Over the last 2 years, one of the most controversial issues in the top level of MMA has been an increasing trend of top-level fighters being prescribed Testosterone Replacement Therapy (TRT). With this treatment, a fighter who's medically proven to have a testosterone deficiency may be granted a Therapeutic Use Exemption (TUE) in order to take supplemental testosterone. The therapy has been widely ridiculed as a legal loophole around the anti-PED rules for competition.
On Saturday, Fight Medicine published an interview with Nevada State Athletic Commission directory Kieth Kizer. Kizer explained his view on many of the issues involved with PED control. One of the biggest revelations of the interview was that the NSAC's consulting physician regarding granting TUE's has no background in endocrinology:
We have a consulting physician who does all of our medical information. Timothy Trainor’s his name. So he does all that stuff, and he’s the consulting physician for the Commission. What he does is he’ll go out and review the information. He’ll talk to experts in the field if it’s something beyond his basic level of practice or knowledge. And so he’ll have his consultants and specialists he’ll talk to, in this case endocrinologists or something along those lines, that helps him in these issues.
There’s also a broader policy type issue. We have a medical advisory board or medical advisory panel, which we have doctors with various different specialties that come onboard and, again, if it’s something that doesn’t fall within one of their specialties, we’ll invite other experts in the field – specialists in the field – to come and testify before the panel.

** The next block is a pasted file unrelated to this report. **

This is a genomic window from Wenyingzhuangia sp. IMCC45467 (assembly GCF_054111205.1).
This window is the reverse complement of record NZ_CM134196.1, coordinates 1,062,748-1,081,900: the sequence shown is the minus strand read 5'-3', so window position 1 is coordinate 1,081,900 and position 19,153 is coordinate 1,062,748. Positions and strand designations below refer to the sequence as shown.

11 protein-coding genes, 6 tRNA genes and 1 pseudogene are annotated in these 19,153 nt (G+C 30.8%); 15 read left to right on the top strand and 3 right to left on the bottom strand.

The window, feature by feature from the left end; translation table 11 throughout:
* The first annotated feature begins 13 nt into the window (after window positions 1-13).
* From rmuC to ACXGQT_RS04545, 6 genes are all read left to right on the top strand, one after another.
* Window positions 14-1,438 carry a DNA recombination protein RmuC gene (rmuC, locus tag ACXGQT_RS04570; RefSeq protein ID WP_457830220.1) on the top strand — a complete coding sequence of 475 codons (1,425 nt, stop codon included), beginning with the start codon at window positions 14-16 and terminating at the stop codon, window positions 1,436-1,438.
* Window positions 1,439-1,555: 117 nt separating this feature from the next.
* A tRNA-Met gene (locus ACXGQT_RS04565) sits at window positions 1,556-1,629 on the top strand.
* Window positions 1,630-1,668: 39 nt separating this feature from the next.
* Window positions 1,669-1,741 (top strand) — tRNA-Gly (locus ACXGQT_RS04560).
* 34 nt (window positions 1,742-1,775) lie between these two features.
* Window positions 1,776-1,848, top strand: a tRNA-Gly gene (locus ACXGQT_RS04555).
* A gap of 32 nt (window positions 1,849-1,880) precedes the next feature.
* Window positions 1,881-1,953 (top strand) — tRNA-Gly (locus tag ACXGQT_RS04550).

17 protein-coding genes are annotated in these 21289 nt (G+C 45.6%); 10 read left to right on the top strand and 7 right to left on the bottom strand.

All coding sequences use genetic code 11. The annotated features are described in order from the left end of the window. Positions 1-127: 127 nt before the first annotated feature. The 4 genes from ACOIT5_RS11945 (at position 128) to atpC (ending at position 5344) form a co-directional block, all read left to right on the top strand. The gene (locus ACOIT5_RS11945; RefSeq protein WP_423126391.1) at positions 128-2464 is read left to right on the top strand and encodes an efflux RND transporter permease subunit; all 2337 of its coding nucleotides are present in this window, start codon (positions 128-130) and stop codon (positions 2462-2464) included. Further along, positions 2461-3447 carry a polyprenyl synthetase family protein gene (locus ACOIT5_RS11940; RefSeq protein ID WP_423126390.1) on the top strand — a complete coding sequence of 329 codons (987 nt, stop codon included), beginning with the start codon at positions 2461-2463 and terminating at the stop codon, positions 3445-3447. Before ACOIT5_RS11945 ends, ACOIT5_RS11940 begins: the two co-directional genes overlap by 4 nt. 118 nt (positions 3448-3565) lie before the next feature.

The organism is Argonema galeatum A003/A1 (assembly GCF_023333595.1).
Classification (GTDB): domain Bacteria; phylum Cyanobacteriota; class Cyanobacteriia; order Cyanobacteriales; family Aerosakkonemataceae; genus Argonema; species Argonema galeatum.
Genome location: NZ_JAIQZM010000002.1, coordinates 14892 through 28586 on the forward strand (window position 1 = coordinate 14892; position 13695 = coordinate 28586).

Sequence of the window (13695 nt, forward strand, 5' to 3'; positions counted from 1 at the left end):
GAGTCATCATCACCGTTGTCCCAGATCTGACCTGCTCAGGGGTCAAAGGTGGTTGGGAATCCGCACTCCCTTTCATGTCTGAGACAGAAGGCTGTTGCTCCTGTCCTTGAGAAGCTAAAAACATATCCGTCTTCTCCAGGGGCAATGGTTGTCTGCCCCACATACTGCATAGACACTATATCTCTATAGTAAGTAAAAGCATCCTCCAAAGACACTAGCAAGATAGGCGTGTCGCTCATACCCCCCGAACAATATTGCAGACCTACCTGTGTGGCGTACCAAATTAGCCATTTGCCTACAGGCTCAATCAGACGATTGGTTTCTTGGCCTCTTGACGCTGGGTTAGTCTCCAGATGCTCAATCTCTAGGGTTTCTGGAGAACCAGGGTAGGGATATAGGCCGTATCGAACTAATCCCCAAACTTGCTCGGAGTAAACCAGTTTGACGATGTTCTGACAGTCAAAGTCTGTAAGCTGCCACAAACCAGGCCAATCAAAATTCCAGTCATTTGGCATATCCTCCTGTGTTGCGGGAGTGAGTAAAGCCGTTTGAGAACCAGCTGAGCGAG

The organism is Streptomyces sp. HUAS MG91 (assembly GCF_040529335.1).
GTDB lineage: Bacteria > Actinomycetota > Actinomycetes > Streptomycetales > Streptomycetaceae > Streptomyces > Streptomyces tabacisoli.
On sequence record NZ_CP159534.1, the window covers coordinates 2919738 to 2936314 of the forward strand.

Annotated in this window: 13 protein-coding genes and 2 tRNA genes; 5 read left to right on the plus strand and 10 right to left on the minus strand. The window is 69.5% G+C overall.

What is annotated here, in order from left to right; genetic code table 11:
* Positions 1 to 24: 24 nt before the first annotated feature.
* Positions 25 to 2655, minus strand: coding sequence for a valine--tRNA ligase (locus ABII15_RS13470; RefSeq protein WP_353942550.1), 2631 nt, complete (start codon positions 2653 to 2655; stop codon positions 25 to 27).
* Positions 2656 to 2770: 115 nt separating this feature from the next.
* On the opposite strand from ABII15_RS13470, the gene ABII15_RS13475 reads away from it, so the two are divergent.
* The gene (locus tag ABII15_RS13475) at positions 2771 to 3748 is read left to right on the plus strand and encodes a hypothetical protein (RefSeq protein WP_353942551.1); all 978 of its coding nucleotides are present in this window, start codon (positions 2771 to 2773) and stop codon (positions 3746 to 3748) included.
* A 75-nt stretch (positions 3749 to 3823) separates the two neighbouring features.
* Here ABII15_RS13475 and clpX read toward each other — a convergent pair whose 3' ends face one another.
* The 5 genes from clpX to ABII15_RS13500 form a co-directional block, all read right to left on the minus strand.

Dr. Timothy Trainor is actually an orthopedic doctor, who's specialty focuses on bones and tissue. Although he has access to contacts in other fields, it's questionable if having an orthopedist as the leading adviser concerning a serious hormone treatment is the optimal scenario.
The TRT issue has been at the forefront of discussion in MMA this year following a veritable flood of high profile fighters being granted exemptions. In 2012 alone, we have seen two UFC title contenders and two co-main event fighters granted exemptions for the first time in their competitive careers. Both Heavyweight Frank Mir and Middleweight Chael Sonnen were using TRT leading up to their championship fights and former Light Heavyweight champs Quinton Jackson and Forrest Griffin were also granted exemptions.
With so many high profile additions to the TUE list, the question has to be asked if all of these athletes do suffer from a serious medical condition or if they've found a way to game the system.